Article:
The Shura Council voted to pass the political participation bill in its Wednesday session and approved the House of Representatives bill but postponed final voting on the bill to the Thursday session.
The upper house of parliament’s Committee on Constitutional Affairs went through the House of Representatives election bill articles. Shura Council members debated and voted on the articles.
All that remains is for the council to hold a final vote on the complete bill. All the bill’s articles have been voted on individually and passed.
Council members voted down two proposed methods for dividing electoral districts, one that would see each governorate represented by only one district and the other proposing an equal amount of districts for both the seats decided by closed party list proportional representation voting and those decided by individual two-round voting.
Instead, the council decided to keep the electoral districts the way they are: 47 for seats decided by closed party list proportional representation voting and 90 for those decided by individual two-round voting. The total seats within the house will remain 546.
The upper house of parliament also voted to remove explicit legislation banning the use of religious campaign slogans from Article 13 and instead included a clause banning campaign slogans that “discriminate against citizens based on religion, origin, or gender”.
The members also voted to remove another clause from the same article banning “insulting a candidate or political party in any way” but banned interfering in a candidate’s private life.
The council passed Article 25, which bans elected members of the House of Representatives from having any financial dealings with the state. MPs are also banned from accepting gifts they received on account of being parliamentarians and must donate them to the state treasury.
Article 28 allows elected representatives to continue receiving salaries from their original jobs despite several dissenting opinions declaring that parliamentarians should not receive outside wages because they receive compensation for attending parliamentary sessions but should devote all their time to parliament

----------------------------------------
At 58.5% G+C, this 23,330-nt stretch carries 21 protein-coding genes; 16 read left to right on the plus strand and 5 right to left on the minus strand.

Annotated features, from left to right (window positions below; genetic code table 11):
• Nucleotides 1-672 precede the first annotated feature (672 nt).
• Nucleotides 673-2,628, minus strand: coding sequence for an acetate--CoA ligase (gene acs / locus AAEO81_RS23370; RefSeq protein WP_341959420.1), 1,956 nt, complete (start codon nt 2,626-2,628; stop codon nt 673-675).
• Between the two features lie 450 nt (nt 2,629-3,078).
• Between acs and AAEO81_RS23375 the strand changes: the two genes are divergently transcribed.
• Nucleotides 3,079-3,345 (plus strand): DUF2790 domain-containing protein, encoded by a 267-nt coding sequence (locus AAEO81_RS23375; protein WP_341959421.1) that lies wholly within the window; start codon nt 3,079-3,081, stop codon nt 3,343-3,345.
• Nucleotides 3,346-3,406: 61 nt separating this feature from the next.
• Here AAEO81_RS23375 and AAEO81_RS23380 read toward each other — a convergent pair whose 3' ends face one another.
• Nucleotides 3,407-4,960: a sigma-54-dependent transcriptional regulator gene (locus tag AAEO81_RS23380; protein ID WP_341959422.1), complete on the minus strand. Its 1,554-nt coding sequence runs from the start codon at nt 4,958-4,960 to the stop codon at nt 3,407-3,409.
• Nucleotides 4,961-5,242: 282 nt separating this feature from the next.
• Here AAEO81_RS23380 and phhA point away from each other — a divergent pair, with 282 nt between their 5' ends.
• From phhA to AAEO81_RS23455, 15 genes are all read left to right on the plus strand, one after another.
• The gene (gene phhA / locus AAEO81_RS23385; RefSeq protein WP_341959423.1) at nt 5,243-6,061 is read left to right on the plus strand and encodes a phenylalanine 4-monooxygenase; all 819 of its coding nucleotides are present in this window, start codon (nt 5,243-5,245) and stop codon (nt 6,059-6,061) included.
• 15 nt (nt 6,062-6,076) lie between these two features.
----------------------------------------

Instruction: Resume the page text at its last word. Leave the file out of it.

Those agreeing to the article argued that parliamentary compensation was not enough and that if MPs are to devote all their time to parliament they should receive wages not compensation. However, the state budget currently cannot accommodate wages for parliament.
The passed bill also includes Article 42, which bans policemen, military personnel, judges, governors, General Intelligence Service Directorate agents, and members of the Administrative Oversight Authority from running for House of Representatives elections without first resigning from their duties.
Other public officials will not need to resign in order to run for elections but will instead be considered to be on an open paid vacation until after the elections and will only have to resign if they win the vote.
Shura Council Speaker Ahmed Fahmy will now refer the passed bills to the Supreme Constitutional Court to rule on their constitutionality. If the court votes them down the upper house of parliament will have to amend them in accordance with the court’s notes.
If the court approves the bills the council will then refer them to President Mohamed Morsi for him to sign into law.
The House of Representatives elections bill and the political participation bill together form the legislation governing upcoming elections for the lower house of parliament .
The elections will bring forth a House of Representatives, which will take over legislative authority from the Shura Council. The majority party in the house will also form a government and choose the prime minister.